BulwellBrian

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BulwellBrian last won the day on August 18 2013

BulwellBrian had the most liked content!

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99 Exceptional Poster of Nottstalgia

About BulwellBrian

  • Rank
    Super Nottstalgian
  • Birthday 12/06/1942

Profile Information

  • Gender
    Male
  • Location
    St Albans, Herts
  • Interests
    Railways & other transport, Coal Mining, & anything else that catches my interest.
  1. Newspapers in Nottingham

    I have a feeling that my mother said that there were once two morning papers, the Guardian and the Journal before they merged into one.
  2. Another good photo thanks Cliff Ton. The "marble arch" stands out. and the curve from Bulwell Common to Basford & Bulwell stations.
  3. More trolley buses:

    White stearing wheel - 8'0" wide trolley.
  4. Bulwell from above

    I have a vague memory of two shops on Albert Street, both on the right hand side going down from Highbury Road.
  5. 16mm @ Elsecar

    The no5 is a model of a "Shay" locomotive, these were an american design of a geared loco for slow speed high power 0n logging railways. The boiler was ofset to oe side to make room for the vertical cyliders and gearing on the other side. The red loco underneath is a model of a Ffestiniog Railway double Fairlie articulated loco, three of which are i use on the railway from Porthmadog, North Wales. Brian.
  6. Bulwell from above

    Sorry TBI I misunderstood. I have not been to Bulwell for many years, last time in the 90's was to visit my parents grave in Hempshill Lane. I live in Hertfordshire near St. Albans and my health has been poor for years. Brian.
  7. Bulwell from above

    More my area, you can see the house I lived in on Henrietta Street, the diagonal road near the bottom right corner. You can make out Makemson's coach garage on the other side of Piccadilly next to Highbury Road. Highbury Schools on Albert Street and the railway junction for the Bennerley line show bup well. Thanks again Cliff. Brian Sorry TBI but I never went into that supermarket, only the one that was originally the Highbury Cinema as seen on Cliff Ton's second photo.
  8. Bulwell from above

    Thanks for the photo, its real nostalgia. I lived in Bulwell from 1942 to 1970, what I realise now is how little exploring of the place I did. It is interesting to see how difficult it is to pick out the course of the River Lean. In the early 1950's the factory near tha Adelphi was "The Bulwell Finishing Company". The large building almost in the centre of the photo on the corner of Ragdale Road was "Christ Church" Methodist Church, it still exist but is now owned by a different denomination. You can also pick out the Palace cinema towards the top left hand corner. I can only remember it as being closed, it later became a Co-op supermarket. I have much enjoyed the photo, thanks again. Brian.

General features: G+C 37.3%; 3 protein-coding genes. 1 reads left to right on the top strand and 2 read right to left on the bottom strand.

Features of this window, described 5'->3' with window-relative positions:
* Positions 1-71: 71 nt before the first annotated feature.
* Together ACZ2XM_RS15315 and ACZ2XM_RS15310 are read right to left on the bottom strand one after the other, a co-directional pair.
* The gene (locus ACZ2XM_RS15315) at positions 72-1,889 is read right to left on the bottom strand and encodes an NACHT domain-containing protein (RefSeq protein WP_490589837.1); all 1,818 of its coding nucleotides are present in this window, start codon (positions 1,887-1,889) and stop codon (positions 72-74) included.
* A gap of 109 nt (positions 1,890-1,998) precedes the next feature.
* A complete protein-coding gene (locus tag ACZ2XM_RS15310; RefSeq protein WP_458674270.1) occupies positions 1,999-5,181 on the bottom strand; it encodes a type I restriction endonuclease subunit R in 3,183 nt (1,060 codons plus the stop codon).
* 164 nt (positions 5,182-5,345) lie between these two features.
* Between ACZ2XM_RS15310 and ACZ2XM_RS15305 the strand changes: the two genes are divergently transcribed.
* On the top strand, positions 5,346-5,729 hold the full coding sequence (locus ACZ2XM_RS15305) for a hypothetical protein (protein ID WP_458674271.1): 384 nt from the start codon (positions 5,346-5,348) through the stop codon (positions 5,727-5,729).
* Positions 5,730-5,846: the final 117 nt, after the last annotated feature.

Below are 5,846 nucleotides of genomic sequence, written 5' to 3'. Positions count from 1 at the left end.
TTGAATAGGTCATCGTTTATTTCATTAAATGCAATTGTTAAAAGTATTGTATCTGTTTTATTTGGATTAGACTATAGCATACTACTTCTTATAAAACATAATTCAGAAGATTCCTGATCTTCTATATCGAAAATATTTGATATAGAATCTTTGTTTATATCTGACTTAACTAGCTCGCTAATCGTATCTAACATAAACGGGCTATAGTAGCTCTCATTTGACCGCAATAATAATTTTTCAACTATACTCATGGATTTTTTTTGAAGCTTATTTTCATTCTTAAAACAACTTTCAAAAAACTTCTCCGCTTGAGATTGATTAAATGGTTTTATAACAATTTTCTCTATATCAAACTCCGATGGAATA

9. Buses in Nottingham

    The cost of generating electricity is not simple to answer, each method of generation has different cost, but the cost must include the capital cost of the plant, the operating costs (manpower etc), and the cost of fuel. The cheapest fuel costs must lie with wind and hydro, but only when the wind blows, not generation saves nothing. Nuclear power also must generate full on as well. The highest fuel cost must lie with fossil fuel. The whole thing is very complex.
  10. Sounds You Remember

    The sound of Rolls Royce testing jet engines at Hucknall, and like Col trains at Bulwell Common.
  11. Nottingham & Notts Books

    I have the Hepburn book, he was one of the best railway photographers.
  12. No Col the bridge on Cliff's map is the one I remember but the perspective of the photo make it look closer to the viaduct than my legs remember. My memory of the common is like yours with lots of gorse but no trees.
  13. Cliff. Ton, The bridge on the last photo is on the GCR/GNR connecton which was built at the same time as the GCR main line on the viaduct. The bridges were iron on blue brick abutments not red brick arches. I am a bit puzzled as I recall such a bridge on this line but I remember it as further towards Moor Bridge. Perhaps I mis remember. Fly2, there were two fish trains about 20 minutes apart in the 1950's. My mates and I called them big fish and little fish, I am not sure where they came from (Grimsby or Hull) or where they went, they always had some fish vans behind the guardsvan. In those days big fish was usually hauled by a K3 2-6-0 and little fish by a B1 4-6-0, in latter years Britannia 4-6-2 appeared.
  14. Buses in Nottingham

    I think chocks were sometimes used by trolley buses on route 43 when they parked on the hill on Highbury Road near the old town hall.